Grace Jacobs [1:02:59] Even the way we approach biomedical research is becoming more focused on this. It's predicted that the market for personalized medicine will show steady growth over the coming decades. We already are seeing the impact of this new paradigm on everything from treatment approaches to how we approve new medications.

Max Strauss [1:03:14] Currently, a new drug under development without specific biomarker information only has an 8% chance of making it from phase one to approval. But those with biomarker information increases their probability of success to 26%.

Grace Jacobs [1:03:28] Often in science, we're all working on a small piece of the larger puzzle. But these large scale projects highlight the big picture and how a direct impact can be made on people's lives.

Max Strauss [1:03:38] We're really happy to share this research that inspired us personally and is near and dear to our hearts.

Grace Jacobs [1:03:44] You're unique and pretty soon your healthcare will be to want to thank our guests, and Amber and Thamiya for creating content for this episode with us. So until next time, keep it raw.

Max Strauss [1:03:54] Raw Talk Podcast is a student presentation of the Institute of Medical Science in the Faculty of Medicine at the University of Toronto. The opinions expressed on the show are not necessarily those of the IMS, the Faculty of Medicine, or the University. To learn more about the show, visit our website at rawtalkpodcast.com and stay up to date by following us on Twitter, Instagram and Facebook @rawtalkpodcast. Support the show by using the affiliate link on our website when you shop on Amazon. Also, don't forget to subscribe on iTunes, Spotify, or wherever else you listen to podcasts and rate us five stars. Until next time, keep it raw.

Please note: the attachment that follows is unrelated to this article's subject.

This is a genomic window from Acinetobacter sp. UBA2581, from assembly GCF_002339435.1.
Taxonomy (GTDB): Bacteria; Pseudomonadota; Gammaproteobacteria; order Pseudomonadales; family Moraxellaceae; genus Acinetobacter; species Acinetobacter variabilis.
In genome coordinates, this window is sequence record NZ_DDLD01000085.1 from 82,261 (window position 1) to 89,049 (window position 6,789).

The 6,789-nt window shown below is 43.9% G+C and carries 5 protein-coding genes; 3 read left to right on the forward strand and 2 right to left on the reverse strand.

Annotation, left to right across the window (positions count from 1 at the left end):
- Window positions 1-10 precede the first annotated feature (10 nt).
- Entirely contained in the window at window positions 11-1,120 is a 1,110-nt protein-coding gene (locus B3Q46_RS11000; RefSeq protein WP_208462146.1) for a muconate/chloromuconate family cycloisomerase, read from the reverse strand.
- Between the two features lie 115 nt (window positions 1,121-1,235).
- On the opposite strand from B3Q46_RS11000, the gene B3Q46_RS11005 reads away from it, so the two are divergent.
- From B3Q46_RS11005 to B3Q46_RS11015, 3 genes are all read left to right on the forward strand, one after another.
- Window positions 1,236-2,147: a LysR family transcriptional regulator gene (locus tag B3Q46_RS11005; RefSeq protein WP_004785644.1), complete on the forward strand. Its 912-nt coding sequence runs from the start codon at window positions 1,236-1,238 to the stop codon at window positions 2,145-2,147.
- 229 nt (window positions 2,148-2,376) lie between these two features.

Dr. James Kennedy [1:04:35] My Twitter handle is @JimKennedyMD. I did retweet Justin Bieber who grew up very close to me. I retweeted him in his major transformation in talking about mental health. It's really remarkable. Justin is growing up. He's 25 years old and he's got a lot to say about mental health. So I retweeted him.